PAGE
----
I am curious about Saleem’s money lending business and whether it has been affected by the budding finance companies in the region. Saleem says that he works with the low end of the market, with those who cannot afford the collateral that the organized financial sector requires. However, his services come with a hefty interest. Don’t borrowers default? He says he has a ‘scientific assessment’ process; the ‘applicant’s’ home is first surveyed for items of equivalent value which can be easily hauled away if anyone defaults on payments. And he says he can judge people in a manner the anonymous financial companies can’t. I inquire whether he gets into trouble with the police due to his high-handed tactics. It’s the first time in the afternoon that I witness him playing the Cultural Arrogance Card . “They know me, and no one messes with us. Everyone knows who we are.” Our interview done, Saleem struggles with being a good Pathan host. I have come on short notice and he fears that he has not accorded me the welcome that my ethnic CV demands. There must be something that I would like to take with me. A mobile? Could he arrange a loan for me, he inquires after he has exhausted ideas.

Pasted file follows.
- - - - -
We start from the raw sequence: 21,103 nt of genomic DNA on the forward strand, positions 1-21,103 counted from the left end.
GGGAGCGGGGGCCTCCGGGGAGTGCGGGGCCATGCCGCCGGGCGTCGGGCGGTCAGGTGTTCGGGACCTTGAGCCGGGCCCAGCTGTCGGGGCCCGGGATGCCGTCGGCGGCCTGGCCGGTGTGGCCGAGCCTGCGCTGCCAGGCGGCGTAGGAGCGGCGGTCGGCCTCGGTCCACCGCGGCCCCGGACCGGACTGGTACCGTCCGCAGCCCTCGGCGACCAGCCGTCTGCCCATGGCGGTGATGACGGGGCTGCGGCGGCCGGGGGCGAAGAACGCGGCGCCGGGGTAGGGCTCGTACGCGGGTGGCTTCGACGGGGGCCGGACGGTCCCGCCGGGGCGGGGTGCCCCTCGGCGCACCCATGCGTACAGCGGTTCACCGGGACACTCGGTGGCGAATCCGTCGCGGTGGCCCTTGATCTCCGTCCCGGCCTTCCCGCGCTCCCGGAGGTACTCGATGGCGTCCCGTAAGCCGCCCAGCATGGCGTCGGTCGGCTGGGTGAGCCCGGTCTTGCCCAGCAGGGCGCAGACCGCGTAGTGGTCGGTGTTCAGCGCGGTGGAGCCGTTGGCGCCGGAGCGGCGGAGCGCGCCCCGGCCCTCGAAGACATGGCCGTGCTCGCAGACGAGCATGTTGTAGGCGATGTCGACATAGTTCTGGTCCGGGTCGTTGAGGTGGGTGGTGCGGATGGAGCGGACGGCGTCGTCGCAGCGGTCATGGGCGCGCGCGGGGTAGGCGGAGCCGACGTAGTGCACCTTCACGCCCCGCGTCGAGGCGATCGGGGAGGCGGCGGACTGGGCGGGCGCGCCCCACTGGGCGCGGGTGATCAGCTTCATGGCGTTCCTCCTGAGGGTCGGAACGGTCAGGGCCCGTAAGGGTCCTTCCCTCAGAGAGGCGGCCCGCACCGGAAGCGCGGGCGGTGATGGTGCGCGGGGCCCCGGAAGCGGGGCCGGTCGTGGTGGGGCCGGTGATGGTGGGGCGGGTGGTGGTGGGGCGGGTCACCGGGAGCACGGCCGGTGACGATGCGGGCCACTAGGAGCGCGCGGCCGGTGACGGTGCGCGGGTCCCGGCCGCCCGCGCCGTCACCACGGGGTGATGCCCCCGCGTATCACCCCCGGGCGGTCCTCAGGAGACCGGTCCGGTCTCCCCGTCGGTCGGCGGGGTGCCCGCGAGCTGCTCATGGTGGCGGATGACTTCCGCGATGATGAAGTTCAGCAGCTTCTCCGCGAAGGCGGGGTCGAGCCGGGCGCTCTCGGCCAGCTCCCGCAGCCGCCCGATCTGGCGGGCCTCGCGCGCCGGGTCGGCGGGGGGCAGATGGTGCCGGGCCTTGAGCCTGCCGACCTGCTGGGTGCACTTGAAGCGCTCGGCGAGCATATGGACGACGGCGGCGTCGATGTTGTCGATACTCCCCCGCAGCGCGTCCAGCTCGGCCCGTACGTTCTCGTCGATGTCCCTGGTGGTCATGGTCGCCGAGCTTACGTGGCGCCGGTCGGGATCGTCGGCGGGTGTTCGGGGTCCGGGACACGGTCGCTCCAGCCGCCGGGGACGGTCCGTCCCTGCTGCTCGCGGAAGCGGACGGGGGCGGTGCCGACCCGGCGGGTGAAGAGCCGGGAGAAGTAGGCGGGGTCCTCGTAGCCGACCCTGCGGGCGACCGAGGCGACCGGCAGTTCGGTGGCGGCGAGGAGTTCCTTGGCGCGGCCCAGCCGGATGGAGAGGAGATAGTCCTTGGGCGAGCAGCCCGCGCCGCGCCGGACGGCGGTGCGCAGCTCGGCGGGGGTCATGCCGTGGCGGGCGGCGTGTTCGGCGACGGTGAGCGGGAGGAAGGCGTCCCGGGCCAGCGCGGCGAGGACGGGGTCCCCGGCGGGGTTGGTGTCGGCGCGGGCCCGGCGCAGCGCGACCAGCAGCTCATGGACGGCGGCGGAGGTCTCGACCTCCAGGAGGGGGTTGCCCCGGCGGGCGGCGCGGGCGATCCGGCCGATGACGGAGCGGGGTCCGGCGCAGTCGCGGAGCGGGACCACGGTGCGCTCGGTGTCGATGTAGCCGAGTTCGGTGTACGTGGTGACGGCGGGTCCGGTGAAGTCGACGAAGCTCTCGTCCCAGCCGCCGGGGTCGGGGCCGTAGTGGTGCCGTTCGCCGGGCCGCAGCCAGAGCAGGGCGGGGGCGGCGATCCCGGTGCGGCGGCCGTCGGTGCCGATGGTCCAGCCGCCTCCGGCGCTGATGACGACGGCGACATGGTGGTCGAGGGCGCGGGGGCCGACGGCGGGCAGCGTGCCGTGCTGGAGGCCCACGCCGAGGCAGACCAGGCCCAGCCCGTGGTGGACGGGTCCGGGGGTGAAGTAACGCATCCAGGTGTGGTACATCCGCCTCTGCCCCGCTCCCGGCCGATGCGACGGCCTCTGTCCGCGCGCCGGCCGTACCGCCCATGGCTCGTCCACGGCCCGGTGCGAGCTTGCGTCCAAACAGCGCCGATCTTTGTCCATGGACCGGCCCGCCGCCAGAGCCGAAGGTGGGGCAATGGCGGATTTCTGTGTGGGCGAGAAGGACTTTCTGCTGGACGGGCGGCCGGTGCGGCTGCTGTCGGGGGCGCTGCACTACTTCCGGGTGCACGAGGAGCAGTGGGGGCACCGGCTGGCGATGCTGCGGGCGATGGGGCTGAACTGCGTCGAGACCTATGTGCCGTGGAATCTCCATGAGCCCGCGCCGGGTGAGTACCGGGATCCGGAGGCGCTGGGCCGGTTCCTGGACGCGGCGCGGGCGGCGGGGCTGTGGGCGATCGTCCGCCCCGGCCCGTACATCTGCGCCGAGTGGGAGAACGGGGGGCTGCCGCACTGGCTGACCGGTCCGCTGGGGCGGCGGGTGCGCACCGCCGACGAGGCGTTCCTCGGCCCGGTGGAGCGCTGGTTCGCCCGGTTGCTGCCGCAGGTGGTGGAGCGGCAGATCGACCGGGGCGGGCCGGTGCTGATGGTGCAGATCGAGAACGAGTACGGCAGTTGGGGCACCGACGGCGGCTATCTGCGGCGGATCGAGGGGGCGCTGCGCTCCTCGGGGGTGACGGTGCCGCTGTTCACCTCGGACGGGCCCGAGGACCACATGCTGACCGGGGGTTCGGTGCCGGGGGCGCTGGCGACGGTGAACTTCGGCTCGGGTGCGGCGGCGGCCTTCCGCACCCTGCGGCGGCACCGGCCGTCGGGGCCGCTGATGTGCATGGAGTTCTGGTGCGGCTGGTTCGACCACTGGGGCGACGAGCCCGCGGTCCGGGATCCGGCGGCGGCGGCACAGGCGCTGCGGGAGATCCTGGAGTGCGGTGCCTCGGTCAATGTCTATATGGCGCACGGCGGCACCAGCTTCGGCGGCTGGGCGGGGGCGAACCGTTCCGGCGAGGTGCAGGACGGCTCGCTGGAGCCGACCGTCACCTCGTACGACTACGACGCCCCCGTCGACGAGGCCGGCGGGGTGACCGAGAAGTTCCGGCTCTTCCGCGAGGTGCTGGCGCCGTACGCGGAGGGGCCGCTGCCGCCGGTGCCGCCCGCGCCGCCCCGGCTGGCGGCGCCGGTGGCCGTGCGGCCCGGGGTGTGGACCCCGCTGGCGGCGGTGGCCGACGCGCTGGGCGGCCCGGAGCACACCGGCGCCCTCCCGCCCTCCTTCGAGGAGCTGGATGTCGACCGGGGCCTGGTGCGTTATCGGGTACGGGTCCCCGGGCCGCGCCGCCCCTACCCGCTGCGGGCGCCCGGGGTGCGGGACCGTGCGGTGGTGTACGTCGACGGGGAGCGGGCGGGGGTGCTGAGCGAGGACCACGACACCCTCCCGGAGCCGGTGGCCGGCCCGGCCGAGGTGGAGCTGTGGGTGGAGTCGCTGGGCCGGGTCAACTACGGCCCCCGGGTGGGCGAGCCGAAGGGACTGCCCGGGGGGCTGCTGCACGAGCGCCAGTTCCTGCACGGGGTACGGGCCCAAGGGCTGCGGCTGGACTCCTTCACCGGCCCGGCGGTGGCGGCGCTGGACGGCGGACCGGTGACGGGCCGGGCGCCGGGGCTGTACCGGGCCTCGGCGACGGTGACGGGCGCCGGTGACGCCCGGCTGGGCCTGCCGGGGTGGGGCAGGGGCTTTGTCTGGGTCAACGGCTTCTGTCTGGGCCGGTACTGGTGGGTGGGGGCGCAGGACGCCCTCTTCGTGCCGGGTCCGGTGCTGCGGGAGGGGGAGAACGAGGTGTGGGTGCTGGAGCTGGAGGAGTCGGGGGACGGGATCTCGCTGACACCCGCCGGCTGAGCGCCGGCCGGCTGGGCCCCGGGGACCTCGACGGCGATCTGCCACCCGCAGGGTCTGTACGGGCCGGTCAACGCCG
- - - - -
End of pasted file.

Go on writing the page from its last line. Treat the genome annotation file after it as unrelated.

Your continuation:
Outside, the Assamese Muslim families that neighbour his house are eager to invite me for a cup of tea. Like others in the city, they ask me to make a list of ‘Pathan’ (read Muslim) sounding names for their children. Similar to diligent city officials and their love to ‘rename’ roads, schools and buildings, I take a perverse pleasure on meeting the Wahdanas, Palwashas and Zaraks of the city ten years on.